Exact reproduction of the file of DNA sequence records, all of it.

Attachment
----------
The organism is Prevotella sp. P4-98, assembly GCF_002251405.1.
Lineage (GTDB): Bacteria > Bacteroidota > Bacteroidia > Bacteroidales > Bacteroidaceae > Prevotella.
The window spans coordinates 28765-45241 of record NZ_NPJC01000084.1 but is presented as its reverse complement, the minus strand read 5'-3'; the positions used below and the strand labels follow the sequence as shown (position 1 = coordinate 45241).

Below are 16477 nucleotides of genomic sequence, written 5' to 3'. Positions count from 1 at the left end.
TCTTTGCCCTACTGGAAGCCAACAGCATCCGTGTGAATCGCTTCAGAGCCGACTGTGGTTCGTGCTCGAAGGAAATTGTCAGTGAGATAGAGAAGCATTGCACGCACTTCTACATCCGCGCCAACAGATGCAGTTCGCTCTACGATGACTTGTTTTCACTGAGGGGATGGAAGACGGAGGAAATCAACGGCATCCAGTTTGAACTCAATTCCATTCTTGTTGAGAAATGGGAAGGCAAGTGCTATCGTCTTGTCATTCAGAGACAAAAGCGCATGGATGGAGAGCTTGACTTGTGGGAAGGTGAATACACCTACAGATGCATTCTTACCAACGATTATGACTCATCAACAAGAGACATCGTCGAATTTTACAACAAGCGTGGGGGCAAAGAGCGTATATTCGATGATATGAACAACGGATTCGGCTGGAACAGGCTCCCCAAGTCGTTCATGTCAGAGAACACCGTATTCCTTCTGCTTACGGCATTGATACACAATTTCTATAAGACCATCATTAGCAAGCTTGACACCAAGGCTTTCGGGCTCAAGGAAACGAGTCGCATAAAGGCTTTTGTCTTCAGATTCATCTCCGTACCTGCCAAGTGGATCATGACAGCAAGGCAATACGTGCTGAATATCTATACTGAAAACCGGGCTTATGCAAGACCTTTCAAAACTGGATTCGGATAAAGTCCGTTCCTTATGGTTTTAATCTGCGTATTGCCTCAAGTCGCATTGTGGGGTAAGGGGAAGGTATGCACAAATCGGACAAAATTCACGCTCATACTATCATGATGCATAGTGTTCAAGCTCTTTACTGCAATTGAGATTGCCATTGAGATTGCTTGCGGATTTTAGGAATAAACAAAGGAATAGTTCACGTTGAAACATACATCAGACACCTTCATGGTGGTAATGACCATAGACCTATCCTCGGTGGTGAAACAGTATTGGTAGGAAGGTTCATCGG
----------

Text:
The organism is Prevotella sp. P4-98, assembly GCF_002251405.1.
Lineage (GTDB): Bacteria > Bacteroidota > Bacteroidia > Bacteroidales > Bacteroidaceae > Prevotella.
The window spans coordinates 28765-45241 of record NZ_NPJC01000084.1 but is presented as its reverse complement, the minus strand read 5'-3'; the positions used below and the strand labels follow the sequence as shown (position 1 = coordinate 45241).

Below are 16477 nucleotides of genomic sequence, written 5' to 3'. Positions count from 1 at the left end.
TCTTTGCCCTACTGGAAGCCAACAGCATCCGTGTGAATCGCTTCAGAGCCGACTGTGGTTCGTGCTCGAAGGAAATTGTCAGTGAGATAGAGAAGCATTGCACGCACTTCTACATCCGCGCCAACAGATGCAGTTCGCTCTACGATGACTTGTTTTCACTGAGGGGATGGAAGACGGAGGAAATCAACGGCATCCAGTTTGAACTCAATTCCATTCTTGTTGAGAAATGGGAAGGCAAGTGCTATCGTCTTGTCATTCAGAGACAAAAGCGCATGGATGGAGAGCTTGACTTGTGGGAAGGTGAATACACCTACAGATGCATTCTTACCAACGATTATGACTCATCAACAAGAGACATCGTCGAATTTTACAACAAGCGTGGGGGCAAAGAGCGTATATTCGATGATATGAACAACGGATTCGGCTGGAACAGGCTCCCCAAGTCGTTCATGTCAGAGAACACCGTATTCCTTCTGCTTACGGCATTGATACACAATTTCTATAAGACCATCATTAGCAAGCTTGACACCAAGGCTTTCGGGCTCAAGGAAACGAGTCGCATAAAGGCTTTTGTCTTCAGATTCATCTCCGTACCTGCCAAGTGGATCATGACAGCAAGGCAATACGTGCTGAATATCTATACTGAAAACCGGGCTTATGCAAGACCTTTCAAAACTGGATTCGGATAAAGTCCGTTCCTTATGGTTTTAATCTGCGTATTGCCTCAAGTCGCATTGTGGGGTAAGGGGAAGGTATGCACAAATCGGACAAAATTCACGCTCATACTATCATGATGCATAGTGTTCAAGCTCTTTACTGCAATTGAGATTGCCATTGAGATTGCTTGCGGATTTTAGGAATAAACAAAGGAATAGTTCACGTTGAAACATACATCAGACACCTTCATGGTGGTAATGACCATAGACCTATCCTCGGTGGTGAAACAGTATTGGTAGGAAGGTTCATCGG